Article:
Ankle Edema
  • Ankle edema: This is also caused by a large ASD and has the same symptoms and causes as seen in weight gain and right upper quadrant pain.[en.wikipedia.org]
  • Weight gain, ankle edema, right upper quadrant pain, and ascites are seen more commonly in patients with large ASD. Such symptoms are manifestations of the development of right-sided heart failure.[checkorphan.org]
  • Patients with large atrial septal defects reveal signs and symptoms of weight gain, ankle edema , right upper abdominal pain, and ascites.[xpertdox.com]
Increased Susceptibility to Infections
  • susceptibility to infective endocarditis, in contrast to the low incidence of infective endocarditis in uncomplicated ASD,[ 1 ] just like in our case.[ncbi.nlm.nih.gov]
Painful Cough
  • There was no history of accompanying chest pain, cough, palpitations, fever, or symptoms of upper respiratory infections. There was no preceding or accompanying vaginal bleeding.[ncbi.nlm.nih.gov]
Right Upper Quadrant Pain
  • Ankle edema: This is also caused by a large ASD and has the same symptoms and causes as seen in weight gain and right upper quadrant pain.[en.wikipedia.org]
Heart Disease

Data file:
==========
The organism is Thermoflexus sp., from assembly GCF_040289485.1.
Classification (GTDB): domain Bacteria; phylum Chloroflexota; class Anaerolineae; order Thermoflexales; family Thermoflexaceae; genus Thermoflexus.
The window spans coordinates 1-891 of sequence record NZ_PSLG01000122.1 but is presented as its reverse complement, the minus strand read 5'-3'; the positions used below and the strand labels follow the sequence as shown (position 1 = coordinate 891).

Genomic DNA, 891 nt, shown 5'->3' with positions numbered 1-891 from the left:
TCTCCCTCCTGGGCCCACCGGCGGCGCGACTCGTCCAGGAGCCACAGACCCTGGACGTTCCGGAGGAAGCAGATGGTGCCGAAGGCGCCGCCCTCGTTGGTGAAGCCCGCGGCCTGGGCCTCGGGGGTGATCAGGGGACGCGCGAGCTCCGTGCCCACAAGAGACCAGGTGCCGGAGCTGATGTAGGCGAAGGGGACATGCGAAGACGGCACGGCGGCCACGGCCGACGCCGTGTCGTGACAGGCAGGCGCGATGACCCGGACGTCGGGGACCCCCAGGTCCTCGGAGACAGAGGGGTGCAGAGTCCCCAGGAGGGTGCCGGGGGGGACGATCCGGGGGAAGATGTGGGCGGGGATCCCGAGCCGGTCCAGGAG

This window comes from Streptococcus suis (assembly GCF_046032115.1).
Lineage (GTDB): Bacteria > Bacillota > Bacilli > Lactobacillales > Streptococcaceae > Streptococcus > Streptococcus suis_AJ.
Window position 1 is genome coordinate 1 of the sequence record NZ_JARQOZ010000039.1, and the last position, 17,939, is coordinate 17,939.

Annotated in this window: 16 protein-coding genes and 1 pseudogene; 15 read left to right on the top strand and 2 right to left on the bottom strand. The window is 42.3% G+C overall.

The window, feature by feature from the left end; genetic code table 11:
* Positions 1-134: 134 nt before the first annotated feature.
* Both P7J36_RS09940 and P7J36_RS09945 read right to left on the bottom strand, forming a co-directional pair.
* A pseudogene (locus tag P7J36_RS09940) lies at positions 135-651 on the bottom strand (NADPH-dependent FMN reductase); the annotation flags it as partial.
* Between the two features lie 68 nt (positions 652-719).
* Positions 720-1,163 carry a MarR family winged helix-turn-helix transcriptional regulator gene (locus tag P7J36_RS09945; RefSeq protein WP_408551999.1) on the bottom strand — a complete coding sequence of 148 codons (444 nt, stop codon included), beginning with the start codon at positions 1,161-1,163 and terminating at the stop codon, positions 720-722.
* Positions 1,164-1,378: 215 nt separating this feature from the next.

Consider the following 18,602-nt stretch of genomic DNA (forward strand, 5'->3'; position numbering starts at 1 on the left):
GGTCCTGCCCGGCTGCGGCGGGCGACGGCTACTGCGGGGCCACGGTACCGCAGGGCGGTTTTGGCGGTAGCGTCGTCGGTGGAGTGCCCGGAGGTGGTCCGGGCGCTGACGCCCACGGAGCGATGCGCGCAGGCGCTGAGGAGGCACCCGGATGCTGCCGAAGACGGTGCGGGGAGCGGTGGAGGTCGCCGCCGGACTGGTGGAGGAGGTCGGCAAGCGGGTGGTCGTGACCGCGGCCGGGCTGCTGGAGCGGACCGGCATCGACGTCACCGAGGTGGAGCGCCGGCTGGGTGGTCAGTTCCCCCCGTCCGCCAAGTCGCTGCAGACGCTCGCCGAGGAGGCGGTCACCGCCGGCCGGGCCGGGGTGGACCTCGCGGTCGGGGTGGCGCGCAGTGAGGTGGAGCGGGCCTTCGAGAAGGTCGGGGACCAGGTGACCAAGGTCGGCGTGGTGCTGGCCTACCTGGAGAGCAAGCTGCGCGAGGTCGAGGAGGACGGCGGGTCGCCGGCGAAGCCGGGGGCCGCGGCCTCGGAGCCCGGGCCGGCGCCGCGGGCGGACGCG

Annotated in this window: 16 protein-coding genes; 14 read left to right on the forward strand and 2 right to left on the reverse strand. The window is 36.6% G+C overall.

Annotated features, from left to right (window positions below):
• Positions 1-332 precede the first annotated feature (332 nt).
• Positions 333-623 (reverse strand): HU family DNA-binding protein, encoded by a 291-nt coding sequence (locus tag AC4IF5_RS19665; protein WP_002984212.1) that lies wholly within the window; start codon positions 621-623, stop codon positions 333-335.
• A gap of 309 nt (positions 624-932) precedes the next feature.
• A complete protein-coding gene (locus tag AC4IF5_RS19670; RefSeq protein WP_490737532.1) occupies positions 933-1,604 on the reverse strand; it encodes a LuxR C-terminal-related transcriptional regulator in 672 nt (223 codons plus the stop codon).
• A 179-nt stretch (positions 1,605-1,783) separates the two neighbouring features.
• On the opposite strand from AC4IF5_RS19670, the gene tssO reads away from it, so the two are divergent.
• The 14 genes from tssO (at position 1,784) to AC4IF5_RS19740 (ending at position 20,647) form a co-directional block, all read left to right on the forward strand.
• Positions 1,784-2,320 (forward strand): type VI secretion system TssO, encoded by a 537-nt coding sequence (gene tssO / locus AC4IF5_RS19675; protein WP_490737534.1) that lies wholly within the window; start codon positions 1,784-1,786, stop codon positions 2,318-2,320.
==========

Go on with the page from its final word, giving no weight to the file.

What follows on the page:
• Keywords :Lutembacher's syndrome, congenital heart disease, valvular heart disease, atrial septal defect, mitral stenosis[ajol.info]
  • Disease and Heart Disease in Pregnancy, Kaiser Foundation Hospitals, Panorama City, California, USA[books.google.com]
  • The most common cause of mitral stenosis is valvular heart disease or rheumatic heart disease. Rheumatic heart disease may lead to mitral stenosis or MS can be congenital. On the other hand, the atrial septal defect can be congenital or iatrogenic.[medicotips.com]
  • Guidelines on the management of valvular heart disease: The Task Force on the Management of Valvular Heart Disease of the European Society of Cardiology. Eur Heart J 2007; 28 :230-68. [ PubMed ] [ Google Scholar ] 38.[ncbi.nlm.nih.gov]